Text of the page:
Pop outfits Little Glee Monster, Hey! Say! Jump and Twice will grace the stage for the first time at this year’s “Kohaku Uta Gassen,” with NHK appearing to court new viewers for its annual end-of-year musical extravaganza.

Other artists making “Kohaku” debuts include singers Midori Oka, Daichi Miura and Tortoise Matsumoto (in his first solo appearance), and rock acts Shishamo, Elephant Kashimashi, Wanima and Takehara Pistol.

Enka singer Hiroshi Itsuki will be the night’s veteran, with 46 appearances already under his belt, while Sayuri Ishikawa is set to mark her 40th appearance.

“Kohaku Uta Gassen,” which translates loosely as the “Red and White Song Battle,” began as a radio program in 1951. Male and female acts are split into two teams — White and Red, respectively — to battle it out for votes from a panel of judges and viewers. NHK has also announced it will continue to use last year’s theme, “Yume o Utao” (“Let’s Sing a Dream”), through 2019 in the lead up to the 2020 Tokyo Olympics.

Ratings have dropped since “Kohaku” hit its prime in 1963, when the show earned a staggering 81.4 percent of viewership. Ratings based on the show’s second half in the Kanto area show viewership at 40. 2 percent last year and 39.2 percent the year before.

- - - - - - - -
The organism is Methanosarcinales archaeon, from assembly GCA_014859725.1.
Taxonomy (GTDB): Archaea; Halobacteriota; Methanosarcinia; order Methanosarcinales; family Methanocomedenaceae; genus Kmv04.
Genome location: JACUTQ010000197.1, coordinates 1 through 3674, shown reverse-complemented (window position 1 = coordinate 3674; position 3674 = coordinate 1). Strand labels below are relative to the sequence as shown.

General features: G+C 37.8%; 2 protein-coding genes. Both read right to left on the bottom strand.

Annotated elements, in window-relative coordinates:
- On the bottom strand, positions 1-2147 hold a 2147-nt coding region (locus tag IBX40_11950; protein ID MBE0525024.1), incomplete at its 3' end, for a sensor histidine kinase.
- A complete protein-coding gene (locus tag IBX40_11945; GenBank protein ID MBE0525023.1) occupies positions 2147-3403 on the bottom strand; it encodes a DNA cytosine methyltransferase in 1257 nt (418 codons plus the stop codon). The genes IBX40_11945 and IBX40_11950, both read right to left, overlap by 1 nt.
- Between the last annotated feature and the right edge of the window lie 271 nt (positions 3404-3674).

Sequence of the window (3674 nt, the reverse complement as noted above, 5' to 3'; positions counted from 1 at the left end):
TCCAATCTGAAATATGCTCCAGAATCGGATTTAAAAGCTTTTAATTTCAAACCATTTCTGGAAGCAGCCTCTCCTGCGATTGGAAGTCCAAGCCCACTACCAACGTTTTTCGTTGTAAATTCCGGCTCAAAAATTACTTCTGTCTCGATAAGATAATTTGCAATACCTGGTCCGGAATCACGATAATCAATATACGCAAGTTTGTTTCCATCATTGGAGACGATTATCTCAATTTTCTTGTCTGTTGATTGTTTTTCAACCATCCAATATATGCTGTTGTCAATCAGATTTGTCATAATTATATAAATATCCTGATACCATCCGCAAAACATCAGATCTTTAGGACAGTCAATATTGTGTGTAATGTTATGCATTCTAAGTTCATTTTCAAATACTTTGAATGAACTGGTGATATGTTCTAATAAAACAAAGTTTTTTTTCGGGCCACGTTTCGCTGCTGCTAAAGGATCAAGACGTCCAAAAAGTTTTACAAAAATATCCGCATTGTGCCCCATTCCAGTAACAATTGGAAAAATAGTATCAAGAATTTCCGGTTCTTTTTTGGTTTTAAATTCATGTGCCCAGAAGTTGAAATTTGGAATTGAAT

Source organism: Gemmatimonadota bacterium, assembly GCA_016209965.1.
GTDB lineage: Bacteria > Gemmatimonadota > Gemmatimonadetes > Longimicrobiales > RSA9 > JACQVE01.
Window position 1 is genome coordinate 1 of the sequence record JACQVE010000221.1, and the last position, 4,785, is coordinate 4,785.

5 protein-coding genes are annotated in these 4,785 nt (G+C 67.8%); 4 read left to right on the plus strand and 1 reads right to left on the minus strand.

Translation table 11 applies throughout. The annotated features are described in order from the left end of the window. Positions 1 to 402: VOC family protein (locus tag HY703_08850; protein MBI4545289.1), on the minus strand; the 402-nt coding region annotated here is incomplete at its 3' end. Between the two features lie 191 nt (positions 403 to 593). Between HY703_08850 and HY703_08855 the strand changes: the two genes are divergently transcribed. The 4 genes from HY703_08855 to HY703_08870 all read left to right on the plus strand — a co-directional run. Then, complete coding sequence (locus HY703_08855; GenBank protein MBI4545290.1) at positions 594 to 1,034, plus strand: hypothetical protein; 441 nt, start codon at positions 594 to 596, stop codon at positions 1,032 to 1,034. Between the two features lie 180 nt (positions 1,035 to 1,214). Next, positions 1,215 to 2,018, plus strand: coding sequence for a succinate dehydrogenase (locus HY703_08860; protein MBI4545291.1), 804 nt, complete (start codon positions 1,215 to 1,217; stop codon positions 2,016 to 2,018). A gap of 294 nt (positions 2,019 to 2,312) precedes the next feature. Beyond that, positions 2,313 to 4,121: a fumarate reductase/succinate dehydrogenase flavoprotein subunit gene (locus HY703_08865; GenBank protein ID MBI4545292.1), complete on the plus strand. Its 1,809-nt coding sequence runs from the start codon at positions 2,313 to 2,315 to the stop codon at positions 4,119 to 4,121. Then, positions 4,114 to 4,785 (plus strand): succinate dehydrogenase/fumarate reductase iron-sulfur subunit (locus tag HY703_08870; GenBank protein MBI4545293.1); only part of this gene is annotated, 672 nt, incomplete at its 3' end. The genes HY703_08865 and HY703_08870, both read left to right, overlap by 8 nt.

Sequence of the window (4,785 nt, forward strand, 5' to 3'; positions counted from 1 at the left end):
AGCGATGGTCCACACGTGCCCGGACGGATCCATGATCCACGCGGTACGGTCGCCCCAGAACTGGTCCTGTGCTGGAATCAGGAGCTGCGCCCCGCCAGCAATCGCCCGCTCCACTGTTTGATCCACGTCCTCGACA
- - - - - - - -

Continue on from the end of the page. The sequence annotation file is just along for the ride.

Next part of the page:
The weekly Shukan Bunshun released a survey this month that said people were sick of boy bands dominating the show — but their complaints weren’t reflected in this year’s lineup. That survey also named singer Namie Amuro as the top choice among performers that viewers hoped they’d see, as she is set to retire from showbiz next year. However, the 40-year-old pop star’s name was not on the roster, a fact that led her fans to voice their displeasure on social media.

This year’s team leaders, or hosts, are “Sekigahara” actress Kasumi Arimura for the Red team and Arashi member Kazunari Ninomiya for the White team.

“Kohaku Uta Gassen” airs on NHK on Dec. 31 from 7:15 p.m. to 11:45 p.m.

In line with COVID-19 guidelines, the government is strongly requesting that residents and visitors exercise caution if they choose to visit bars, restaurants, music venues and other public spaces.

In a time of both misinformation and too much information, quality journalism is more crucial than ever.
By subscribing, you can help us get the story right.